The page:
The Court also rejected Jacob Securities' argument that the arbitrator had failed to adequately investigate possible conflicts of interest. Jacob Securities' position was that he had an obligation to investigate possible conflicts with his former firm, which would include not only the parties but also (potential) witnesses.

While the Court accepted that an arbitrator who is a member of a law firm has a duty to investigate possible conflicts with their firm, the obligation does not extend to searching conflicts at their former law firm(s). The Court noted that arbitrators "cannot possibly know or be expected to know every client that their former firms acted for" and that it would be burdensome and wholly disproportionate to require an arbitrator to search for conflicts from their former firms, assuming that it were practically possible.

Cost consequences

Having rejected all of Jacob Securities' arguments, Justice Mew highlighted that one of the benefits of commercial arbitration is finality and that parties agree to arbitrate precisely because of the very limited grounds upon which to challenge an award.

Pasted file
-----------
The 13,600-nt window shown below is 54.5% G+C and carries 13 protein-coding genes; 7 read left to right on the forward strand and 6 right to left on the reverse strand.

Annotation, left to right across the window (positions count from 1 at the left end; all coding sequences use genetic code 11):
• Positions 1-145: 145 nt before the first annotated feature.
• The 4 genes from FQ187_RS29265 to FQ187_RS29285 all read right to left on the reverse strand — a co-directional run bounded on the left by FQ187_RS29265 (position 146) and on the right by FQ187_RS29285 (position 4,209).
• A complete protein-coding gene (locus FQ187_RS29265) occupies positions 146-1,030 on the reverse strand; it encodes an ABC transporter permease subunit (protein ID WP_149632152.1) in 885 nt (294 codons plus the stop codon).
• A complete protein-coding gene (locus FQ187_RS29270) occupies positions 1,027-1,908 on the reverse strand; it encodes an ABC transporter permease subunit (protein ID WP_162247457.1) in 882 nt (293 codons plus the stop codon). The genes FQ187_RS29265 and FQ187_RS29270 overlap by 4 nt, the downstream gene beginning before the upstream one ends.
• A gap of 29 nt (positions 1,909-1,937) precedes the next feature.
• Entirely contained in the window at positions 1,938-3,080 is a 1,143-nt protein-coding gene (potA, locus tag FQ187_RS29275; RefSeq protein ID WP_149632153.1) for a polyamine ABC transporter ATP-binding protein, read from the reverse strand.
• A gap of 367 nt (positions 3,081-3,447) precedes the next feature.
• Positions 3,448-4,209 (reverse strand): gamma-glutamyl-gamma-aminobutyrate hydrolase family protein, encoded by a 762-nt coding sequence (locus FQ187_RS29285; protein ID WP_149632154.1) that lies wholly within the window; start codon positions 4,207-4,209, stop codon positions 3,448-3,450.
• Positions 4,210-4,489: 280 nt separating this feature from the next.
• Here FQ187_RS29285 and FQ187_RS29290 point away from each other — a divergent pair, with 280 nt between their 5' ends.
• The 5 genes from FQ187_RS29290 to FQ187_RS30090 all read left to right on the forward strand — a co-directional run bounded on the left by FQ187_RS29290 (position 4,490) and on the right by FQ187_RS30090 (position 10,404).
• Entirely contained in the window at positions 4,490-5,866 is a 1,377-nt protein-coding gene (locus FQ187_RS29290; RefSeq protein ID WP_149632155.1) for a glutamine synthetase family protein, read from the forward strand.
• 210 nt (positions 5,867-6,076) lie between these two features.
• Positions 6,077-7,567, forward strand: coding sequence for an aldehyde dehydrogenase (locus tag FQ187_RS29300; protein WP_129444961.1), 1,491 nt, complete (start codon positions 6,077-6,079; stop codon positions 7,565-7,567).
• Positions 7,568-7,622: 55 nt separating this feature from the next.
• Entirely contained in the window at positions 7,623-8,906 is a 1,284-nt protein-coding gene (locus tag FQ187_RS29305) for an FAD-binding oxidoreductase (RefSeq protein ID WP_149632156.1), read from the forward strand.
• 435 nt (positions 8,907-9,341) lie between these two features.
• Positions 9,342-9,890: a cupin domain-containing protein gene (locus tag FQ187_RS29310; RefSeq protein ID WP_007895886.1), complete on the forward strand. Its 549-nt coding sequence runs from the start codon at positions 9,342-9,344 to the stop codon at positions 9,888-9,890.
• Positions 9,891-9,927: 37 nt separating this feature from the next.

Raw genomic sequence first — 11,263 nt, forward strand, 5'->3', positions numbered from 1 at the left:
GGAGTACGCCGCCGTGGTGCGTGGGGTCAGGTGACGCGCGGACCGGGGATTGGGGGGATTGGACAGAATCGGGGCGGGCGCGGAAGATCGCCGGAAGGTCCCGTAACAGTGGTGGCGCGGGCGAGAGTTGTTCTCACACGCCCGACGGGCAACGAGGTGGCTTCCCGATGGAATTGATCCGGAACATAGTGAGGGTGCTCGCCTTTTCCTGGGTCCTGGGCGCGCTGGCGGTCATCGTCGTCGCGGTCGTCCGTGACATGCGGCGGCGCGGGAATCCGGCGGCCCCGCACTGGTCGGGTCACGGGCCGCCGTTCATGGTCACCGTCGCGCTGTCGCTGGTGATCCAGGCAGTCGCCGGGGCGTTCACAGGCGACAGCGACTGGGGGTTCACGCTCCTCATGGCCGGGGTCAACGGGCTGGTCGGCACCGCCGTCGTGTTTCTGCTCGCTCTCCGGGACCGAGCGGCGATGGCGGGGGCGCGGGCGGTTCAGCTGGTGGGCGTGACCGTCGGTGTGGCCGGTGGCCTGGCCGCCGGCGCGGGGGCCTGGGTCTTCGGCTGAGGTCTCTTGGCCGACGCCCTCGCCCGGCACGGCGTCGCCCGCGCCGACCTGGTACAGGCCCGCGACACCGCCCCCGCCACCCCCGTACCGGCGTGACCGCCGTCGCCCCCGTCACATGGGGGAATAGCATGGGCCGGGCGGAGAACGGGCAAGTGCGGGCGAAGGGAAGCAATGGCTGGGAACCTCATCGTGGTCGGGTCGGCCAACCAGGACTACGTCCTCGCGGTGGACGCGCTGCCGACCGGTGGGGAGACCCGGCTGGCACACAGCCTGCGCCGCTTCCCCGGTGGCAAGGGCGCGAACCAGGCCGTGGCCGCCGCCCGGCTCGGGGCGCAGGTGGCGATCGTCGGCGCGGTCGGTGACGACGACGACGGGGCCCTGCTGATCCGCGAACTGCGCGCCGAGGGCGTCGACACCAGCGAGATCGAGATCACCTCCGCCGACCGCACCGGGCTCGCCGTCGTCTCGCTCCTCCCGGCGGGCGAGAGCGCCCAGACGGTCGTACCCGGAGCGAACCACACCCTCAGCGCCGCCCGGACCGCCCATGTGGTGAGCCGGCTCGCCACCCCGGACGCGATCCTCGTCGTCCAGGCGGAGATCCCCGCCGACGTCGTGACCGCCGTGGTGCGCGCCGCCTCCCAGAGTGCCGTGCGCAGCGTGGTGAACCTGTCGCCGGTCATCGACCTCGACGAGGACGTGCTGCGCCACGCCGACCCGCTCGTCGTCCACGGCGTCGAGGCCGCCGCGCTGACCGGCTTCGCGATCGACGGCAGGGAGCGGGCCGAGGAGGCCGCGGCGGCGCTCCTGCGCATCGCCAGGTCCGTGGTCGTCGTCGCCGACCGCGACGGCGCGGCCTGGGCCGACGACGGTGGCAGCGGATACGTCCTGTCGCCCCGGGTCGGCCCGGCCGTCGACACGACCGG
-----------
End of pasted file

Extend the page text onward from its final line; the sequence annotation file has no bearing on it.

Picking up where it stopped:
In this case, the Court found that the application was a "thinly disguised attempt to avoid the consequences of an adverse decision of the merits" and that an award of substantial indemnity costs was likely appropriate to deter losing parties in international commercial arbitrations from launching baseless challenges to an arbitrator's impartiality.

Take away points

Litigants can expect that arbitrators will search for, and disclose, possible conflicts before accepting a nomination and Jacob Securities provides some guidance as to the scope of the conflict search. However, they should keep in mind that arbitrators are, ultimately, appointed by them and there is nothing to prohibit a party from requesting that the arbitrator undertake a more expansive conflict search if they think it is necessary in the circumstances of the case.